I live for rewards. I find them to be a positive way to live a healthier life. If I do blank I get blank as a reward. This has been my MO for a long time. During this time — the lockdown, I have noticed this happening more often. If I complete my language lesson, I can read my novel for an hour. If I climb the stairs in my building for 30 minutes, I can have some chocolate and on and on. It seems to be the only thing that motivates me, but it works.

 

What Matters Most

What matters most in my life has been the greatest lesson learned during this time. I thought about this prior to the virus, but sorting it out has become a much greater priority. My family has always been important to me and that will continue until I die. A trip to the States this week was unfortunately cancelled. Now that I am a resident of Portugal, I cannot fly to the States at this time; my legal address is here. I need to be certain that I am okay with this situation for at least the next five years. Selling an apartment in Faro is not going to be like it was in the States — I sold my last three apartments in less than a week. In Portugal, your place can easily sit on the market for up to two years. That’s fine, it just means planning a bit further into the future.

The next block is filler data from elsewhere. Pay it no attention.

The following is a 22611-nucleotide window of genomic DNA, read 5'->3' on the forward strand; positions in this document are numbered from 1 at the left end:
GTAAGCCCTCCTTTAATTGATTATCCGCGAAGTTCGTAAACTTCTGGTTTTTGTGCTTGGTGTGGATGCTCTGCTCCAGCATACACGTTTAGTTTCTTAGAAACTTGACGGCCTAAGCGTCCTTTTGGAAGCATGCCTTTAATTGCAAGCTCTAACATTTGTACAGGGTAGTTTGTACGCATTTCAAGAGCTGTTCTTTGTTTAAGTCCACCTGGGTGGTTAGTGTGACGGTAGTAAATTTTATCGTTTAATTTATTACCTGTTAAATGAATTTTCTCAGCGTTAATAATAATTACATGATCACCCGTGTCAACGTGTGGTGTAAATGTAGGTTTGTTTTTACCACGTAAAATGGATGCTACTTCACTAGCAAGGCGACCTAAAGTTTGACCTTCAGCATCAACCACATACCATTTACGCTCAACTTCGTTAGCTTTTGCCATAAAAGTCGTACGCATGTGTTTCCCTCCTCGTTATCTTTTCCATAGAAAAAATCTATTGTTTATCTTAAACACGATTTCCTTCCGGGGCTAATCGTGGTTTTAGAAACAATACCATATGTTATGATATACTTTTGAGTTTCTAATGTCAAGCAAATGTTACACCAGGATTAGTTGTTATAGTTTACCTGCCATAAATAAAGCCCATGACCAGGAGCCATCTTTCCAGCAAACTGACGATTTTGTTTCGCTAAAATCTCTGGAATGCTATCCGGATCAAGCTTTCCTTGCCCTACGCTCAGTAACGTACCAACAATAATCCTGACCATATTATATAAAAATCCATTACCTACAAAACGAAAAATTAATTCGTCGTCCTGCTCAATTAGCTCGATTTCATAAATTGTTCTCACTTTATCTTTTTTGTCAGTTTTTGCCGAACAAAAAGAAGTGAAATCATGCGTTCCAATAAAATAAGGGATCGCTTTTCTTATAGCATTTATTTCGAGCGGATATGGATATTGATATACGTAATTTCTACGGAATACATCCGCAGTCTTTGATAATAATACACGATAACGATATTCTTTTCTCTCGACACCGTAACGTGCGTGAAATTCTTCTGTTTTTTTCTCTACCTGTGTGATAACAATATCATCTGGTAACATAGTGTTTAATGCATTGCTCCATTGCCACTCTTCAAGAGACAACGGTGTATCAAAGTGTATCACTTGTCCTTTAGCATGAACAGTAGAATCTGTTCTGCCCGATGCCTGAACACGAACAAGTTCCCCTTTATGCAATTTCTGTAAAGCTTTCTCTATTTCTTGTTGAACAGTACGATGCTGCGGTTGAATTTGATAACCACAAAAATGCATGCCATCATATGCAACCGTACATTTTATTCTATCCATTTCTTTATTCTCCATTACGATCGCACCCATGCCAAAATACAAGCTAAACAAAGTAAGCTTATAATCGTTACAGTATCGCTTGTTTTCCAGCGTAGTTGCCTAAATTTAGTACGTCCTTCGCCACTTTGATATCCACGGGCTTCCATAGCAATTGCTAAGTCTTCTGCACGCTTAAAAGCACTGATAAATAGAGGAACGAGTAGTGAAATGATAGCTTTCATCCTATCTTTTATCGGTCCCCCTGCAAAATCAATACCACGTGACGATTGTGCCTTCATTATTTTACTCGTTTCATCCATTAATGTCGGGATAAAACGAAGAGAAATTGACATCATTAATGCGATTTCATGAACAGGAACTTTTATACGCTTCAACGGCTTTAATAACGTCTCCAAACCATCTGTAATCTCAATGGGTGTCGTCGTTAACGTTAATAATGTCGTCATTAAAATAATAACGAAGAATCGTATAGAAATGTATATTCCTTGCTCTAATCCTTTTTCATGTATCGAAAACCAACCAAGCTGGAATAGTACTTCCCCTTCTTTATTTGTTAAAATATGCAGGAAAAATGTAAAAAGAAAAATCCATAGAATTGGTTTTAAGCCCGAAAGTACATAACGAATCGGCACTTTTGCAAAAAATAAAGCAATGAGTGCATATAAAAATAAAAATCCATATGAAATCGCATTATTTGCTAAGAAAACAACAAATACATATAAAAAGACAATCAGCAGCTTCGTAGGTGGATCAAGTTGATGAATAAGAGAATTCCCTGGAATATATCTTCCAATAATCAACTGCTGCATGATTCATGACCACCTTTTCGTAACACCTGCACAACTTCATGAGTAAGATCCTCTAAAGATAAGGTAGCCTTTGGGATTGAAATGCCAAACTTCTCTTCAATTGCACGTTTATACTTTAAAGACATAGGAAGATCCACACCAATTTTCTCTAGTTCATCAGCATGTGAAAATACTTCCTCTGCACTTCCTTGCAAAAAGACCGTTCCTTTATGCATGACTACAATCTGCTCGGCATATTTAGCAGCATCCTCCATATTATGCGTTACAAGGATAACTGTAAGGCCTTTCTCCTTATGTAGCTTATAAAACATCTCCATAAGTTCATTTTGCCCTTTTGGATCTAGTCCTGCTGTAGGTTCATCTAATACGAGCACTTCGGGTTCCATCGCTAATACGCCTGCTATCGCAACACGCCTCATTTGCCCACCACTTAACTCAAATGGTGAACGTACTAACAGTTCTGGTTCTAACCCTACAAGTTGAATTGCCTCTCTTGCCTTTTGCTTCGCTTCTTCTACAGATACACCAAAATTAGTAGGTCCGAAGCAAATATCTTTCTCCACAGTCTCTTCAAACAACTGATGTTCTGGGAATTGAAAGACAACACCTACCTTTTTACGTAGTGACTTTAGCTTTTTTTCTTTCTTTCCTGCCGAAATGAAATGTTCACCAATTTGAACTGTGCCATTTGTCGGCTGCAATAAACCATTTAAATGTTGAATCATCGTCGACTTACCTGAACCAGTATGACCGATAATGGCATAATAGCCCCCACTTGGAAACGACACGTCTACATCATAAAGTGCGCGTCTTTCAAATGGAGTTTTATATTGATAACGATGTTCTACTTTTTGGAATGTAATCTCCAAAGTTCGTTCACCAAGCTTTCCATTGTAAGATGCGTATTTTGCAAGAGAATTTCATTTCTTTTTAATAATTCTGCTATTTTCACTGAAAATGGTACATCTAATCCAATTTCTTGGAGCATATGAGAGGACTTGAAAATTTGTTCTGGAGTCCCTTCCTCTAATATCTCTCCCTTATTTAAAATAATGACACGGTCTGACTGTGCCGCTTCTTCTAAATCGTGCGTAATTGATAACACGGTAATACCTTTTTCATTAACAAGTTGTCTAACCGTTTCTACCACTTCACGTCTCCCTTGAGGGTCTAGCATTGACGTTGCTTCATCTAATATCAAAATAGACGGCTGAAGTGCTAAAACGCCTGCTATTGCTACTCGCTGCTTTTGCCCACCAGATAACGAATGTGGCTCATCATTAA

The good news is that I have come out of this knowing that living overseas is definitely what I want and remaining overseas is a certainty. I have come to realize that there is another move left in me and it will more than likely be Italy. I ultimately want to be where my father was born. I am Italian after all. Now that I have my father’s birth certificate, I can begin to look into dual citizenship. The coast of Croatia is also a possibility — all options are currently open. It’s a big world out there isn’t it?